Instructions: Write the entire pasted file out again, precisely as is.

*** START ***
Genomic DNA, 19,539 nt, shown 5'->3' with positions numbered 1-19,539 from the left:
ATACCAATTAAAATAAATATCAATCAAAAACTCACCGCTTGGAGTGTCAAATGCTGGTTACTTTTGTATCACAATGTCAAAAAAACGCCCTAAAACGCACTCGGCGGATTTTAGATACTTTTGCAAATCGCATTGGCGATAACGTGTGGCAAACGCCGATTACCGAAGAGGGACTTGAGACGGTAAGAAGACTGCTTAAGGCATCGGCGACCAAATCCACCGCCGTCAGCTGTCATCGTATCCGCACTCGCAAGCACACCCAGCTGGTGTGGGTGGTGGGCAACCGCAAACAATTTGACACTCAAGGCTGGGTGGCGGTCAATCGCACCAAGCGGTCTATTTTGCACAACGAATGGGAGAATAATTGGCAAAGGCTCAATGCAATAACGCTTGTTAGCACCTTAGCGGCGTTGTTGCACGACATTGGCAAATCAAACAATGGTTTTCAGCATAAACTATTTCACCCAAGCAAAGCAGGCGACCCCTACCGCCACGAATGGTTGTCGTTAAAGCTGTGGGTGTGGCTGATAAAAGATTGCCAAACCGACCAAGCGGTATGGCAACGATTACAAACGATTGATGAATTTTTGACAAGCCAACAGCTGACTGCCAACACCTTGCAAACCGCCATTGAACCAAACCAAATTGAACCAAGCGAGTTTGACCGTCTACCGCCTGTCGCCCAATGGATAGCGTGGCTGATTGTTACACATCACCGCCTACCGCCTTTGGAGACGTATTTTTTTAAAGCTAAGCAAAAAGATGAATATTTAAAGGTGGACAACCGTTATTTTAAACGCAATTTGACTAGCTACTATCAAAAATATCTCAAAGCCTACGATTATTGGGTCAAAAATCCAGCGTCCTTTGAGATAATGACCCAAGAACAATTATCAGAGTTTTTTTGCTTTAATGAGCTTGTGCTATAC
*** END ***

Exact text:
Genomic DNA, 19,539 nt, shown 5'->3' with positions numbered 1-19,539 from the left:
ATACCAATTAAAATAAATATCAATCAAAAACTCACCGCTTGGAGTGTCAAATGCTGGTTACTTTTGTATCACAATGTCAAAAAAACGCCCTAAAACGCACTCGGCGGATTTTAGATACTTTTGCAAATCGCATTGGCGATAACGTGTGGCAAACGCCGATTACCGAAGAGGGACTTGAGACGGTAAGAAGACTGCTTAAGGCATCGGCGACCAAATCCACCGCCGTCAGCTGTCATCGTATCCGCACTCGCAAGCACACCCAGCTGGTGTGGGTGGTGGGCAACCGCAAACAATTTGACACTCAAGGCTGGGTGGCGGTCAATCGCACCAAGCGGTCTATTTTGCACAACGAATGGGAGAATAATTGGCAAAGGCTCAATGCAATAACGCTTGTTAGCACCTTAGCGGCGTTGTTGCACGACATTGGCAAATCAAACAATGGTTTTCAGCATAAACTATTTCACCCAAGCAAAGCAGGCGACCCCTACCGCCACGAATGGTTGTCGTTAAAGCTGTGGGTGTGGCTGATAAAAGATTGCCAAACCGACCAAGCGGTATGGCAACGATTACAAACGATTGATGAATTTTTGACAAGCCAACAGCTGACTGCCAACACCTTGCAAACCGCCATTGAACCAAACCAAATTGAACCAAGCGAGTTTGACCGTCTACCGCCTGTCGCCCAATGGATAGCGTGGCTGATTGTTACACATCACCGCCTACCGCCTTTGGAGACGTATTTTTTTAAAGCTAAGCAAAAAGATGAATATTTAAAGGTGGACAACCGTTATTTTAAACGCAATTTGACTAGCTACTATCAAAAATATCTCAAAGCCTACGATTATTGGGTCAAAAATCCAGCGTCCTTTGAGATAATGACCCAAGAACAATTATCAGAGTTTTTTTGCTTTAATGAGCTTGTGCTATAC